In the far west of New South Wales, near the border with South Australia, is the frontier mining town of Broken Hill, deep in the Outback. It is almost 900 kilometres to the northwest of Gundagai, considered a typical Australian country town.
Gundagai is in the traditional lands of the Wiradjuri people and originally was situated on the floodplains of the Murrumbidgee River from 1835. The local Aboriginal people had warned the settlers it was prone to flooding, but they ignored this, despite several large floods hitting the township. There had been a flood in 1844 when Aboriginal people rescued several white settlers, but on 25 June 1852, the town was swept away, killing at least 78 people out of a population of 250. Local Wiradjuri men in bark canoes worked tirelessly to save as many white settlers as possible; two of them, Yarri and Jacky Jacky, saved up to 69. A sculpture of the “Heroes of Gundagai” was unveiled in 2017 on the main street of Gundagai. The brass breastplates given to them are now in the local Museum.
About seven kilometres north of Gundagai is the statue of the “Dog on the Tuckerbox”, relating to a humorous 19th-century poem; there is also the ruins of an inn of that period here. In the Yass valley, 85 kilometres northeast of Gundagai, is the town of Binalong, which was famously known as a hive of activity for notorious bushrangers. A mural in Pioneer Park depicts the story. In the Central West region of New South Wales, Cowra is a little over 100 kilometres further north, passing through the farming village of Boorowa.
Cowra has a unique Japanese garden, opened in 1979 and established to recognise and develop the historic and ongoing relationship between Cowra Shire and the people of Japan. It goes back to the time during World War II when a Prisoner of War camp was near Cowra, with captured Japanese among its inmates. On 5 August 1944, at least 545 Japanese POWs attempted a mass breakout, but most were killed and buried in what became a specially created Japanese War Cemetery, the only one in Australia. In 1960 the Japanese Government decided to bring all their war dead from other parts of Australia to be re-buried here. They agreed to support the garden as a sign of thanks for the respectful treatment of their war dead.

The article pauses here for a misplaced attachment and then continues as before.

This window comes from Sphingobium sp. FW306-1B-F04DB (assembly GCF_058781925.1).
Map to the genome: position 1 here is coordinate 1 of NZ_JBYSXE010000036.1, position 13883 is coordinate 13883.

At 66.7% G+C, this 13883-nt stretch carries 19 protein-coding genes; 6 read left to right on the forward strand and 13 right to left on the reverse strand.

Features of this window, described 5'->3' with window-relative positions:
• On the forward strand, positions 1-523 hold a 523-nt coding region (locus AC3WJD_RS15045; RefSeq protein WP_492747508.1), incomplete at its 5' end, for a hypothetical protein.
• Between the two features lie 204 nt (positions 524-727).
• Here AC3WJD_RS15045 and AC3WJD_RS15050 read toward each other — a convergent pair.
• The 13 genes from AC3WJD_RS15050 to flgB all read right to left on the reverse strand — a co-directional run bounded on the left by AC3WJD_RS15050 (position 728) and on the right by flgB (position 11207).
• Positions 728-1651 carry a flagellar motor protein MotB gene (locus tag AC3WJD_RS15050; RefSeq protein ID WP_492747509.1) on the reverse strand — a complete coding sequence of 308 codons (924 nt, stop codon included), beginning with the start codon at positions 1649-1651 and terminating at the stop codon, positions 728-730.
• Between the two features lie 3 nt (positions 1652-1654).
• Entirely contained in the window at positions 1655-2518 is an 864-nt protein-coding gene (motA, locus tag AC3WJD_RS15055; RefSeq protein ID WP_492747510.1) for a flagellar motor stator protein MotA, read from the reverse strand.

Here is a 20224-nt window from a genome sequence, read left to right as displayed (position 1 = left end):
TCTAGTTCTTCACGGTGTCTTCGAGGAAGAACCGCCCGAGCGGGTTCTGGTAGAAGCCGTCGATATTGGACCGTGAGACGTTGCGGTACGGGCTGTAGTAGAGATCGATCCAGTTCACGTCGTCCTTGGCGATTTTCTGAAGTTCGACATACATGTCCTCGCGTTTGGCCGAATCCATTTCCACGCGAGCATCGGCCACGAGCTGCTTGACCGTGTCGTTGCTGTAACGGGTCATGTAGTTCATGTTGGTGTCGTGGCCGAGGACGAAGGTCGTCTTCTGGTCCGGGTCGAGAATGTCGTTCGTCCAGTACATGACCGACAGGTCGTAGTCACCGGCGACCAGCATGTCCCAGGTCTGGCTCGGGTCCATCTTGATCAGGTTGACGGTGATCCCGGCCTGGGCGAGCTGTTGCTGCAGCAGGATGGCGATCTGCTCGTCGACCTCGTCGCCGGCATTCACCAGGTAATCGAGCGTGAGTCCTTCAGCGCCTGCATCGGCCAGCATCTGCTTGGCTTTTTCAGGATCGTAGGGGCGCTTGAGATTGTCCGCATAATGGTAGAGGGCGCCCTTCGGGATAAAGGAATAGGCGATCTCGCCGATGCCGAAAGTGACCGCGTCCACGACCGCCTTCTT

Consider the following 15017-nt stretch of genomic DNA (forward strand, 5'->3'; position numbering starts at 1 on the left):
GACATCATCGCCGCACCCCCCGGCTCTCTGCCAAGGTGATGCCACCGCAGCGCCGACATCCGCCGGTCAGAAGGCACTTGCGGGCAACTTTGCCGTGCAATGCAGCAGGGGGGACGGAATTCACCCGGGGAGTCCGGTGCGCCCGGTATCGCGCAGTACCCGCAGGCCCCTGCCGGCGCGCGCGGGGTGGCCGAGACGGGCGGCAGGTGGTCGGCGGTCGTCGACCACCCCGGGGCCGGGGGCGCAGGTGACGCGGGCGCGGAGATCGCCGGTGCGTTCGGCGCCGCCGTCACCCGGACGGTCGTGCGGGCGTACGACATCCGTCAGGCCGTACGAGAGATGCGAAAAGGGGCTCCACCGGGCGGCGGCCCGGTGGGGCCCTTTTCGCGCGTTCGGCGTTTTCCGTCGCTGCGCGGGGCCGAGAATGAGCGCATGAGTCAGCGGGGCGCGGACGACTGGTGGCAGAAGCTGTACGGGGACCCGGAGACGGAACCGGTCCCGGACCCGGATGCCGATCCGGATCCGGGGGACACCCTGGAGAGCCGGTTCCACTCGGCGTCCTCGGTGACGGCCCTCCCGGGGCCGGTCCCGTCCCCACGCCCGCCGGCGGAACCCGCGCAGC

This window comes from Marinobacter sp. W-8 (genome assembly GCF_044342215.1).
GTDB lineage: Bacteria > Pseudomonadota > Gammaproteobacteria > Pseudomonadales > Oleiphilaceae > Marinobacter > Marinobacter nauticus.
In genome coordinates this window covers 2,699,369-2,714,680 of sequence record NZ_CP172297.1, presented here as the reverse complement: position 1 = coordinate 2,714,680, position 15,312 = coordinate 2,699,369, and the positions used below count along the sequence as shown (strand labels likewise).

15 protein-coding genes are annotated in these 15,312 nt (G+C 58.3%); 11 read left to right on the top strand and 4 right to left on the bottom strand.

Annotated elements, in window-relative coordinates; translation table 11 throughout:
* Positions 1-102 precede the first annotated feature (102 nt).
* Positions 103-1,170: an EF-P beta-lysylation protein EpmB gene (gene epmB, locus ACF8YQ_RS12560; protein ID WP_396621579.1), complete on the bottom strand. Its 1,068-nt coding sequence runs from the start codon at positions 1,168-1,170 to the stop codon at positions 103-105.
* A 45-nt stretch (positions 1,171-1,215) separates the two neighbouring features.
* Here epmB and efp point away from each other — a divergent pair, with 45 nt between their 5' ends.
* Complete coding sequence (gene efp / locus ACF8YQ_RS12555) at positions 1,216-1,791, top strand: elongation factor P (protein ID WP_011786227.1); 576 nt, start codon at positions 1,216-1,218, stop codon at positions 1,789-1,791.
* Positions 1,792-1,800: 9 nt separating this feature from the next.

Dubbo, the largest town in the Orana region, is 212 kilometres further north, via the historic township of Canowindra and Molong. This region is also the traditional land of the Wiradjuri people. It features a statue of William Ferguson (1882-1950), an Aboriginal politician striving to better treatment of his people by the authorities. The town’s gaol is now a museum. After about 140 kilometres northeast from here, the town of Coonabarabran is reached, in the traditional lands of the Kamilaroi people. It is just to the east of the Warrumbungle mountain range, the remnants of a large, heavily eroded shield volcano active from 13 to 17 million years ago. It has jagged peaks, hilly bush and woodland forest, with hiking trails and great views. There is little or no light pollution; Warrumbungle National Park is certified as a Dark Sky Park. Siding Spring Astronomical Observatory is here, with the 3.9-metre Anglo-Australian Telescope, the largest optical telescope in Australia.
Heading northwest from Coonabarabran, the central-western plains of New South Wales are reached via the small towns of Baradine and Coonamble after 116 kilometres; another 116 kilometres further north is Walgett, near the junctions of the Barwon and Namoi Rivers. The Kamilaroi Highway, running parallel to the Barwon River, leads west to Brewarrina, 134 kilometres west of Walgett. Just before Brewarrina, the Barwon is crossed. A lift bridge, opened in 1888, reminds of the time paddle steamers were traversing the river when Brewarrina was a port for the wool trade; it was the furthest navigable point, coming from Bourke on the Darling River, 98 kilometres further west. Brewarrina is on the traditional lands of the Muruwari, Ngemba, Weilwan and Yualwarri peoples, and the riverbank was once the meeting ground for over 5,000 people. Here is Baiame’s Ngunnhu, Aboriginal fish traps in the Barwon River. It is believed that Ngemba, Wonkamurra, Wailwan and Gomolaroi people shared and maintained these traps for thousands of years. Locals claim that the traps are at least 40,000 years old, making these the oldest surviving human-made structure in the world. It all came to an end when the white settlers arrived: in 1859, between 300 and 400 Aboriginal people were slaughtered in what became known as the Hospital Creek Massacre.
Bourke, 98 kilometres west from Brewarrina, is in the northwest of New South Wales, on a bend in the Darling River. It is the traditional country of the Ngemba people and started to be settled by whites in 1835. It became an outback trade hub, and in 1883 a lift bridge was opened in North Bourke, the oldest movable span bridge in Australia. Bourke was then the largest inland river port for paddle steamers, transporting bales of wool to the south. The Old Bourke Wharf is now rebuilt as a replica. The expression “Back O’ Bourke” refers to a remote or backward place. The Back O’ Bourke Information and Exhibition Centre is set in a native garden on the banks of the Darling River.